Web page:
Sports stars who retire are often faced with a difficult transition - when your career ends in your 30s, and you're a well-known face and name it can be hard to figure out what to do next. Some take up commentary positions, coaching and mentoring roles - but former Black Cap, Jacob Oram is taking a different path. He's graduating today from Massey University with a Bachelor of Business Studies - an achievement that was a long time coming.
Topics: education, sport
Regions:
Tags: Jacob Oram
Duration: 11'09"

14:43
Feature album - Begin To Hope
BODY:
The feature album today, is Begin to Hope, the fourth record by Russian-American singer Regina Spektor.
Topics: music
Regions:
Tags:
Duration: 16'16"

15:10
Dead Wake - the other Titanic
BODY:
The sinking of the superliner, Lusitania in May 1915 is considered the "other Titanic" in the history of maritime tragedies. German submarine fired a torpedo into the mighty ship off the coast of Ireland killing close to 1200 people and pushing an outraged United States closer to joining the First World War. Author Erik Larson tells the story of the sinking, and the cover up of the legendary disaster in his book, Dead Wake: The Last Crossing of the Lusitania.
EXTENDED BODY:
One-hundred years ago last week, May 7th 1915, a German U-Boat fired a torpedo into the passenger ship RMS Lusitania off the coast of Ireland killing 1200 of the 2000 people on board. It’s the other Titanic.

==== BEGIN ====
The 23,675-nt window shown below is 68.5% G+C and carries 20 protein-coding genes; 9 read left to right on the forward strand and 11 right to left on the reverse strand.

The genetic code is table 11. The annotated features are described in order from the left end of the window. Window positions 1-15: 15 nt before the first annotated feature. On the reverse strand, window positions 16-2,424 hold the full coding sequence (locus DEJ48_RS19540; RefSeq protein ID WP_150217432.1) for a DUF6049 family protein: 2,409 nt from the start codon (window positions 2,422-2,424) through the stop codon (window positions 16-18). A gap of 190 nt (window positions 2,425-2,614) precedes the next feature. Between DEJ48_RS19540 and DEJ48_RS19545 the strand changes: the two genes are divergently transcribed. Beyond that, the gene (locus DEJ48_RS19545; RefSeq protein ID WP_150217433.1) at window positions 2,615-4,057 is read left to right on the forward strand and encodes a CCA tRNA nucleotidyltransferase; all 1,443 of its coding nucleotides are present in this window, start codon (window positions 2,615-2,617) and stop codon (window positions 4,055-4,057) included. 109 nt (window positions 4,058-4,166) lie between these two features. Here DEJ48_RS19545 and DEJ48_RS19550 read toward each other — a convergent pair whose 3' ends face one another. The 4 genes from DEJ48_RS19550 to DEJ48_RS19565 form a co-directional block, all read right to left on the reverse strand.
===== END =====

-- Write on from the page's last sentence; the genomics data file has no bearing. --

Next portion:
Author Erik Larson, known as the master of narrative, historic non-fiction said the Lusitania was special.
“With World War I underway, it was the biggest most glamorous ocean liner in service” he says. “You could book a state room that had a wood burning fire place”.
Larson says other mighty ocean liners of the era were either commandeered into military service or parked in neutral harbors for safe keeping. Not the Lusitania.
“It was considered so big and so fast people assumed or believed no submarine could catch it” Larson says.
His new book 'Dead Wake: The Last Crossing of the Lusitania' tells the story of the doomed ship, the German submarine that hunted her, the dramatic 18-minute sinking, and the 100-year-old controversy about information on the German U-boats lurking in the area that was never passed on to the Lusitania.
On the morning of May 1st, 1915, as passengers were preparing to leave New York city bound for Liverpool, the German Embassy placed an ad in the newspapers “warning anyone sailing across the Atlantic that they did so at their own risk because it was a war zone. In the New York World paper, the notice appeared right next to an advertisement for Cunard. The ad was widely interpreted as a direct warning about the Lusitania, according to Larson.
But the passengers took no notice. They believed a passenger ship would be off limits to German U-Boat attack. Larson says evidence shows that passengers believed they would have protection in the North Altantic.
“It seems clear from passenger accounts that Cunard was telling passengers before the voyage began that they would be under the watchful guard of the Royal Navy as the ship entered the so called war zone."